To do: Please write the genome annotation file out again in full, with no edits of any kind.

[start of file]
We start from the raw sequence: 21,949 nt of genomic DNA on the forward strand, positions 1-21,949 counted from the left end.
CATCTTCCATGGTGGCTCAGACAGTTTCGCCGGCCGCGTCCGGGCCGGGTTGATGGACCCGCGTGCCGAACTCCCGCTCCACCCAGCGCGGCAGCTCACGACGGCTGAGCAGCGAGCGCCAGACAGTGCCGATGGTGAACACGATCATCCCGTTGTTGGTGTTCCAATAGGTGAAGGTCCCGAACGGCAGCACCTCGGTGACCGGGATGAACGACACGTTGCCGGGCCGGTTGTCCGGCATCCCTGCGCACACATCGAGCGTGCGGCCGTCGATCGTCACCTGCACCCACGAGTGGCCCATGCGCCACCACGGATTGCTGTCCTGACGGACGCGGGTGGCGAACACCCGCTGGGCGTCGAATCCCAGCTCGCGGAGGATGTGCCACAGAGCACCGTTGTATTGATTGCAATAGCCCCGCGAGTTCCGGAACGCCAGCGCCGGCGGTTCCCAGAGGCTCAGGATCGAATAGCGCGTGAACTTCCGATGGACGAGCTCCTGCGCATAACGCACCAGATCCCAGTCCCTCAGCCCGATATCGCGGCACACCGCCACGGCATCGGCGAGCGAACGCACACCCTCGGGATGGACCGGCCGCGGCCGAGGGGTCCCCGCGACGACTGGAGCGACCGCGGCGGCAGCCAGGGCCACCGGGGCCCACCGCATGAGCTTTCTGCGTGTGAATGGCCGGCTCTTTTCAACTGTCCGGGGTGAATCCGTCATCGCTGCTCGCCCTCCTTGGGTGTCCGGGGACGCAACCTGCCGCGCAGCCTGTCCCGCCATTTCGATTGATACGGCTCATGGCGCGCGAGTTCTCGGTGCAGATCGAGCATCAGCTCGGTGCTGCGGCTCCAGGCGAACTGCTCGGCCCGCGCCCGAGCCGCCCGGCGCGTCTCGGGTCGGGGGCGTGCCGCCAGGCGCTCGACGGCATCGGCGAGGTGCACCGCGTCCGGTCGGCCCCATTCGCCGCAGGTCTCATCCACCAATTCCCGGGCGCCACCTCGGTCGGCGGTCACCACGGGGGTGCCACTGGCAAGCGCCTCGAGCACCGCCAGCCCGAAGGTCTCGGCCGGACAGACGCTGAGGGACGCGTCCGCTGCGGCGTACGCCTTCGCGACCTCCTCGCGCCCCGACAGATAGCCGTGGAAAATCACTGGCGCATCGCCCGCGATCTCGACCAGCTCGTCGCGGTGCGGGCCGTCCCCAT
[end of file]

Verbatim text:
We start from the raw sequence: 21,949 nt of genomic DNA on the forward strand, positions 1-21,949 counted from the left end.
CATCTTCCATGGTGGCTCAGACAGTTTCGCCGGCCGCGTCCGGGCCGGGTTGATGGACCCGCGTGCCGAACTCCCGCTCCACCCAGCGCGGCAGCTCACGACGGCTGAGCAGCGAGCGCCAGACAGTGCCGATGGTGAACACGATCATCCCGTTGTTGGTGTTCCAATAGGTGAAGGTCCCGAACGGCAGCACCTCGGTGACCGGGATGAACGACACGTTGCCGGGCCGGTTGTCCGGCATCCCTGCGCACACATCGAGCGTGCGGCCGTCGATCGTCACCTGCACCCACGAGTGGCCCATGCGCCACCACGGATTGCTGTCCTGACGGACGCGGGTGGCGAACACCCGCTGGGCGTCGAATCCCAGCTCGCGGAGGATGTGCCACAGAGCACCGTTGTATTGATTGCAATAGCCCCGCGAGTTCCGGAACGCCAGCGCCGGCGGTTCCCAGAGGCTCAGGATCGAATAGCGCGTGAACTTCCGATGGACGAGCTCCTGCGCATAACGCACCAGATCCCAGTCCCTCAGCCCGATATCGCGGCACACCGCCACGGCATCGGCGAGCGAACGCACACCCTCGGGATGGACCGGCCGCGGCCGAGGGGTCCCCGCGACGACTGGAGCGACCGCGGCGGCAGCCAGGGCCACCGGGGCCCACCGCATGAGCTTTCTGCGTGTGAATGGCCGGCTCTTTTCAACTGTCCGGGGTGAATCCGTCATCGCTGCTCGCCCTCCTTGGGTGTCCGGGGACGCAACCTGCCGCGCAGCCTGTCCCGCCATTTCGATTGATACGGCTCATGGCGCGCGAGTTCTCGGTGCAGATCGAGCATCAGCTCGGTGCTGCGGCTCCAGGCGAACTGCTCGGCCCGCGCCCGAGCCGCCCGGCGCGTCTCGGGTCGGGGGCGTGCCGCCAGGCGCTCGACGGCATCGGCGAGGTGCACCGCGTCCGGTCGGCCCCATTCGCCGCAGGTCTCATCCACCAATTCCCGGGCGCCACCTCGGTCGGCGGTCACCACGGGGGTGCCACTGGCAAGCGCCTCGAGCACCGCCAGCCCGAAGGTCTCGGCCGGACAGACGCTGAGGGACGCGTCCGCTGCGGCGTACGCCTTCGCGACCTCCTCGCGCCCCGACAGATAGCCGTGGAAAATCACTGGCGCATCGCCCGCGATCTCGACCAGCTCGTCGCGGTGCGGGCCGTCCCCAT